Going on a camping trip is a great way to enjoy nature. Being properly prepared allows you to relax and have a better experience. Consider the following tips from Protect Life survival experts to help guide you:
Whether you will be staying in a pup tent or a large RV, there are things to keep in mind when setting up camp.
o Decide when and where you want to go. Reserve your campsite if necessary.
o If you have new equipment, practice setting it up before you go. Keep the instructions with the equipment just in case you forget any of the steps.
o Bring reflective tape to mark your tent rope lines. This will help you avoid tripping over them in the dark.
o Bring a heavy sheet of plastic to put underneath your tent to keep moisture out.
o Check the weather before departing and have rain or bad weather plan.
o Try to reach your campsite early in the day. It is best to get organized and set up your equipment before sunset.
o Scout your campsite before setting up camp. Look for possible dangers like holes or overhanging branches. Do not set up camp too close to rivers or beaches. Water can rise, even if rain is not occurring locally.
o Leave your campsite in the same or better condition than you found it in. Bring plenty of litter bags, clean up after yourself and take your trash with you.
Make a list of all the items you will need and use it when you pack. Here are some basics:
o Cooking stove or flint to start fires. You can use an alcohol prep pad from your first aid kit
o Sleeping bags. Be sure they are warm enough for the climate you will be in.
o Clothing. Be sure to pack warm clothing and rain ponchos or other rain gear. If you are not prepared, always use the disposable raincoat from your Protect Life camping first aid kit (LINK200)
o The small toolset. A camping multi-tool is a good investment if you do not yet have one.
o Food. Even if you know you will be near a well-stocked river or lake, you cannot expect that the fish will always be biting. Be sure to bring along an adequate amount of provisions. Bring high-protein snacks if you plan to do a lot of hiking. Consider freeze-dried foods as they are lighter to carry and sealed to protect them from wildlife.
o Deck of cards or a book just in case you do get rained in.
Everything from a bee sting to a broken limb can happen when you are camping. Help may be miles or even days away depending on where you venture. Be able to be self-reliant. Here are some tips to consider before you go camping.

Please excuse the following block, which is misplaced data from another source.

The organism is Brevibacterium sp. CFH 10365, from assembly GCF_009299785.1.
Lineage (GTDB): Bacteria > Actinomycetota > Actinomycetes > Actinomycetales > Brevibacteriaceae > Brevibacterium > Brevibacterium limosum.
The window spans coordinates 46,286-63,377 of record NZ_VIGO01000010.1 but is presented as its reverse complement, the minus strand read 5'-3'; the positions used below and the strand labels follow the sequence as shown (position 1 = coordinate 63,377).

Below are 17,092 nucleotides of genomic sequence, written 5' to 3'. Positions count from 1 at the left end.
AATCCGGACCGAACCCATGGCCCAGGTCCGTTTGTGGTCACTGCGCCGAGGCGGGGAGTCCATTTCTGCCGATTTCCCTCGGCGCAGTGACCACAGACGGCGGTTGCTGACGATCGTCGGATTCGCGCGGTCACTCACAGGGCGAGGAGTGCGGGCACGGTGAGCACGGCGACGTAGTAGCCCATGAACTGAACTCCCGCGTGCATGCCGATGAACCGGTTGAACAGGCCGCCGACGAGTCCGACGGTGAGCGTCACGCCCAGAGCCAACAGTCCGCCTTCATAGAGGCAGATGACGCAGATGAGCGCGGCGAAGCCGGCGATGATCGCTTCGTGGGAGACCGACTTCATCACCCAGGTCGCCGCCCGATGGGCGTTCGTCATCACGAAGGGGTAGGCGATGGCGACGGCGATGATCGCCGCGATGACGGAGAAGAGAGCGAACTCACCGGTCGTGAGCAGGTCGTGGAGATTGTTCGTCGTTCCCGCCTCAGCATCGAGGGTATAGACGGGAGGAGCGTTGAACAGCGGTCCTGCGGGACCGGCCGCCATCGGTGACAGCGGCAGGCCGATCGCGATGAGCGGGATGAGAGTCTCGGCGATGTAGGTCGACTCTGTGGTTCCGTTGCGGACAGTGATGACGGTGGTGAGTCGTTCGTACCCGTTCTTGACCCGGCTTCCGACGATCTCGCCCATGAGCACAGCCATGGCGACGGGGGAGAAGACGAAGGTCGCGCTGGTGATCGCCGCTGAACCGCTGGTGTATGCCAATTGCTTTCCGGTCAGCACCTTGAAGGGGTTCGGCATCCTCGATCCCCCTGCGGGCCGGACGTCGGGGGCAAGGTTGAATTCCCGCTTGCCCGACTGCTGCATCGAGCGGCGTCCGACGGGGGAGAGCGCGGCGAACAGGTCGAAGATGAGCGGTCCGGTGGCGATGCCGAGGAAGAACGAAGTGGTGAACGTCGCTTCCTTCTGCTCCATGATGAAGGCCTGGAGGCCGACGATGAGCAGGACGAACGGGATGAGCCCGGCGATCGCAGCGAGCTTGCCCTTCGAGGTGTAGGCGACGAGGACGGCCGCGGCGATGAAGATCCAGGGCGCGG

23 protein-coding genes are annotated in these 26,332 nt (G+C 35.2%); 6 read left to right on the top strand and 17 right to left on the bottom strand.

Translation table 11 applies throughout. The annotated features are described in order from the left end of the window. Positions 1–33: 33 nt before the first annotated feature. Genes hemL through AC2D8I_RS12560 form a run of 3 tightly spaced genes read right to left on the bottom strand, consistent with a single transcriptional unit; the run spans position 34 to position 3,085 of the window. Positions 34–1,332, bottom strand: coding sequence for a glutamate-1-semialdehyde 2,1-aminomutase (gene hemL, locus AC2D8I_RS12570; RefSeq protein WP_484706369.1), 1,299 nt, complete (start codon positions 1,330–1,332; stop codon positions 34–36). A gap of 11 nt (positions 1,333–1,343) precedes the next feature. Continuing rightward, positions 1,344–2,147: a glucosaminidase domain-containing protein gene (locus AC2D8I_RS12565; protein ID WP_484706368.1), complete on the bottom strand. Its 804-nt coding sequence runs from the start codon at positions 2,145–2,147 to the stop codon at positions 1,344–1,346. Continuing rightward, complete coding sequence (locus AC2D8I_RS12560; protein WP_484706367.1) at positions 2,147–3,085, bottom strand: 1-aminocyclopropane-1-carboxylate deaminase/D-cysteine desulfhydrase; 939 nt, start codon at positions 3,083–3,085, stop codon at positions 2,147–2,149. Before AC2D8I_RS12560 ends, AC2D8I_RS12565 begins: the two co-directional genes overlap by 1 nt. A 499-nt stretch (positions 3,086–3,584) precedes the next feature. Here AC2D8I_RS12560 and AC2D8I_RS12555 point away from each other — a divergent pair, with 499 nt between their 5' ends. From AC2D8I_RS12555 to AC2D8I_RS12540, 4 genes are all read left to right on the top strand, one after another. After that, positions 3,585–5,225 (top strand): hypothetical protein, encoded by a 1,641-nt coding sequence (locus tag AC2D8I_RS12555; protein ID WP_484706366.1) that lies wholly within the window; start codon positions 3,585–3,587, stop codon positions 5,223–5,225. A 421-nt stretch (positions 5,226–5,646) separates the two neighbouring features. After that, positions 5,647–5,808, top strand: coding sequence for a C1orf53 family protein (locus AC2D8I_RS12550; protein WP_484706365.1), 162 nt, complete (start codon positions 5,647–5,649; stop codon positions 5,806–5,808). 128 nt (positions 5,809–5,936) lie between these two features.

o Study the area where you will stay. Be aware of toxic plants and dangerous animals in the area. Pack a well-stocked first aid kit that includes antiseptics for cuts and scrapes, bandages for different size wounds, tweezers. Bring also an insect repellent, a snake bite kit, pain relievers, and sunscreen. You might also consider packing other medications to help relieve allergies or stomach discomfort. Taking a refresher course in CPR and/or first aid is a good idea as well and don't forget to read the Protect Life first aid brochure. Our first aid training brochure can help you meet the health and safety requirements for any environment.
o Be sure to bring maps that cover all areas where you will travel as well as a compass. If you take your Protect Life camping first aid kit you don't need to bring one. Let others in the camp know where you are going if you leave the campsite.
o Check with park rangers or other camp officers to be sure you get updates on any terrain change. Some areas may be flooded out; trails may be blocked or have suffered natural damage. If you do get lost, do not panic and do not move. It is always key to stay in one place instead of wandering about.
o While cell phones are great for emergencies, you may not be near a tower for proper connection. Consider a satellite phone if you will be far from civilization.
o Use the buddy system. Do not go hiking or into the water without someone else with you.
o Always be aware of your surroundings and remain alert, especially when hiking. Avoid consuming alcohol, as it impairs perception and judgment and can put you in danger in the wilderness.
o Do not store food in your tent. Seal your food, put it in a bag and suspend it from trees to prevent animals from eating it. When you are in bear territory, it is advisable to get a bear-proof food container and store it in a bear bag or designated location.
o Build fires in safe areas. Be sure fires and stoves are far enough away from the tent to prevent fires. Make sure fires are always attended. When extinguishing the fire, pour water over it and make sure all the embers, coals and sticks are wet so it will not accidentally reignite.
o Avoid wearing perfumes or colognes as scents can attract insects.
o Beware when encountering wildlife. All animals are unpredictable and potentially dangerous. Never approach any animal in the wild. If you do encounter a bear in the wild, do not ever run from it as they will typically chase and you can not outrun a bear.
o Try to keep clean while camping. Be sure to always wash your hands before cooking to help prevent your whole camp from becoming sick.
o Try to camp near a water source. It is good practice to boil, filter or chemically treat water before drinking to avoid getting ill.
o The weather can always be quick to change, especially in higher elevations, even if warm and pleasant weather is predicted. Prepare for wet, windy and cold conditions. Do your best to always stay dry to prevent hypothermia from occurring when temperatures drop.